In the very first paragraph of this book I asked you to look in a mirror. I asked you to contemplate certain details and to notice that there is an increasingly large disconnect between who you feel you are and the person in the mirror, a distance between the two yous that is difficult to articulate in words. I then asked you to imagine that gap between the mirror and every man in the world alive right now, then for every man who has ever lived. That’s a lot of disconnect, a vast space between men and the men in the mirror.
This is largely a thinking exercise about perception and how easy it is to realize that what you think you know—your image in the mirror—can swiftly be called into question. If we can acknowledge that new perceptions can be established even in our own reflection, then we can acknowledge that new perceptions can be established in all aspects of our identify. But there’s also a more literal sense to this disconnect between men and the men in the mirror. The masculinity conspiracy is chiefly a dissociative exercise: it forces an unwanted space between men and their potential in order to pursue its own ends (which we will explore shortly). Let’s briefly look back on the previous chapters to see where these spaces are constructed:
- Within the context of history the dissociative space is constructed by tethering men to the past. The conspiracy argues there are innumerable historical precedents for its model of masculinity, demonstrating it is not just culturally and socially determined, but also biologically determined.
- Within the context of sexuality the dissociative space is constructed by tethering men to sexual polarity. The conspiracy argues that men’s rightful sexuality is defined chiefly by assertiveness in opposition to women’s sexual receptivity.
- Within the context of relationships the dissociative space is constructed by tethering men to specific relational dynamics. The conspiracy argues that men and women think and communicate differently and that these differences must be decoded and mastered in order for men to be successful with women.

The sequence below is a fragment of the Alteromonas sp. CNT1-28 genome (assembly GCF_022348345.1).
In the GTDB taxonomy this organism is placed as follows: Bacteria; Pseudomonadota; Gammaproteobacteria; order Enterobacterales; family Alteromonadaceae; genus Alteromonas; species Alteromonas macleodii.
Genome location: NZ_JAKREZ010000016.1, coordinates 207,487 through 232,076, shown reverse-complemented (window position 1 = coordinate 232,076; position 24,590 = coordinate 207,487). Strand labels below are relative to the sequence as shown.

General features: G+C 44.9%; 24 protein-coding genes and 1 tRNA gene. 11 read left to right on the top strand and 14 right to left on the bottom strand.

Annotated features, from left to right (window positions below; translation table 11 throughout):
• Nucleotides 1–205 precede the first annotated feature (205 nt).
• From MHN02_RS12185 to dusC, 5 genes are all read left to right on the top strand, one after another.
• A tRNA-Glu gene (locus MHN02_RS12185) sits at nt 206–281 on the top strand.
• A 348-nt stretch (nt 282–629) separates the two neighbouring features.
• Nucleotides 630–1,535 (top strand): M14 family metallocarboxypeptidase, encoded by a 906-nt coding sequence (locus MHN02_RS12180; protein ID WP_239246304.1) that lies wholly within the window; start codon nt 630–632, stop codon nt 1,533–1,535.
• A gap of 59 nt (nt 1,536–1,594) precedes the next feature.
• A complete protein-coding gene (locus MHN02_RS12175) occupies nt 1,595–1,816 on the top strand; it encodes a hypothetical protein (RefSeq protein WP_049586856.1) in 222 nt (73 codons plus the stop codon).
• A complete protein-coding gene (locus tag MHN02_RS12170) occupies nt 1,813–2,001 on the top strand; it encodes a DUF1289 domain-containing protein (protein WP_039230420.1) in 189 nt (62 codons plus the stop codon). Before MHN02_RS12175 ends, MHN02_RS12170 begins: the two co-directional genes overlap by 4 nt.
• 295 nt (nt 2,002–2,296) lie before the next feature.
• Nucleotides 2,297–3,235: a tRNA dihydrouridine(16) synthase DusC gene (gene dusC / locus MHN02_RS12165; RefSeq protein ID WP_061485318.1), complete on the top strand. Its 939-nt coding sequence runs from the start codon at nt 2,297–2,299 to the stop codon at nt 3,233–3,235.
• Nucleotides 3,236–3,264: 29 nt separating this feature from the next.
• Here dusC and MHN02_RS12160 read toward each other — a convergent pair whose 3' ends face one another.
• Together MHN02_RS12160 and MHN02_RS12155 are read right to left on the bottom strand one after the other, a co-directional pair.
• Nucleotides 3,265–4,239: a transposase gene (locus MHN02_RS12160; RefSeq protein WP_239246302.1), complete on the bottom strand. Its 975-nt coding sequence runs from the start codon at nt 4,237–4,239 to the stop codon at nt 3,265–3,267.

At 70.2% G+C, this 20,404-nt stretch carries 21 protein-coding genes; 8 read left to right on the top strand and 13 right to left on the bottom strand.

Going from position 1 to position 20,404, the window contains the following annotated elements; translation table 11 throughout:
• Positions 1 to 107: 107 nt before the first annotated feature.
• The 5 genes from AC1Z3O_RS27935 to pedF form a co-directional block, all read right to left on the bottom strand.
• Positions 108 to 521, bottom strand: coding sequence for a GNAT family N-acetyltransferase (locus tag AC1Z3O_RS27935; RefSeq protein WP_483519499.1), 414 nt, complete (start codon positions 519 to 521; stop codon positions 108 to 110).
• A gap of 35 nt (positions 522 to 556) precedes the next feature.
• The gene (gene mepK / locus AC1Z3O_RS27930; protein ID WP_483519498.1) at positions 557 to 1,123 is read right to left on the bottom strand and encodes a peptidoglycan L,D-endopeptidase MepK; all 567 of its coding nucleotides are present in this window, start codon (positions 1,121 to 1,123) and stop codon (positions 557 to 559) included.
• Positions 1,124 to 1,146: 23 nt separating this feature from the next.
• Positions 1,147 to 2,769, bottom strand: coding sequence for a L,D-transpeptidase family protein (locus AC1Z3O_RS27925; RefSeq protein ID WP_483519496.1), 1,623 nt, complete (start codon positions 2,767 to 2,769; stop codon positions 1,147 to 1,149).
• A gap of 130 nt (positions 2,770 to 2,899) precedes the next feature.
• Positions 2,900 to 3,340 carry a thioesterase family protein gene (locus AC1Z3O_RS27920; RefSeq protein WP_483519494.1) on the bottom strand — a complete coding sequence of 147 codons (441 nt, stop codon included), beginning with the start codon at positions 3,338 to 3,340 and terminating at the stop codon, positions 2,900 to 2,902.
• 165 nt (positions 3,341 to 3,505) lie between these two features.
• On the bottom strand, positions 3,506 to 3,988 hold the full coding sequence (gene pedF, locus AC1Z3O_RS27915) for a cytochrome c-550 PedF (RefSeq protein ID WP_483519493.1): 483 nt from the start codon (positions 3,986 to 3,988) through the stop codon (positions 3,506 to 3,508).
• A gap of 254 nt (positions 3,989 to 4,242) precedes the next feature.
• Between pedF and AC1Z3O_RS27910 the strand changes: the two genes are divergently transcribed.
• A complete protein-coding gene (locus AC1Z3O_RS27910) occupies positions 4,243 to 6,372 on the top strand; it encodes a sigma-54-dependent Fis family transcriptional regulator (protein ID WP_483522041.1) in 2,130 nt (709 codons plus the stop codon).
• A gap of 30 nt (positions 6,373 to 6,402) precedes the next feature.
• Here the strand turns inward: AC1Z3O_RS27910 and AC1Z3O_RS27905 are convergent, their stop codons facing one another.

- Within the context of fatherhood the dissociative space is constructed by tethering men to a narrow understanding of boyhood. The conspiracy argues that boys develop in particular ways and that to ignore this is to rob them of their true nature.
- Within the context of archetypes the dissociative space is constructed by tethering men to simplistic behavioral templates. The conspiracy argues there are a small number of mythical or metaphorical models of manhood to emulate that encapsulate its true essence.
- Within the context of spirituality the dissociative space is constructed by tethering men to Biblical masculinity. The conspiracy argues that sacred texts provide a divinely ordained model of masculinity that does not only show men how to behave, but resists the feminization of faith and society in general.
In each chapter I have unraveled some of the initial problems with these lines of thought, and provided some solutions for re-thinking them in more useful ways, all the while opening up a more fruitful space for your own visions of counter-conspiratorial masculinity rather than a specific alternative.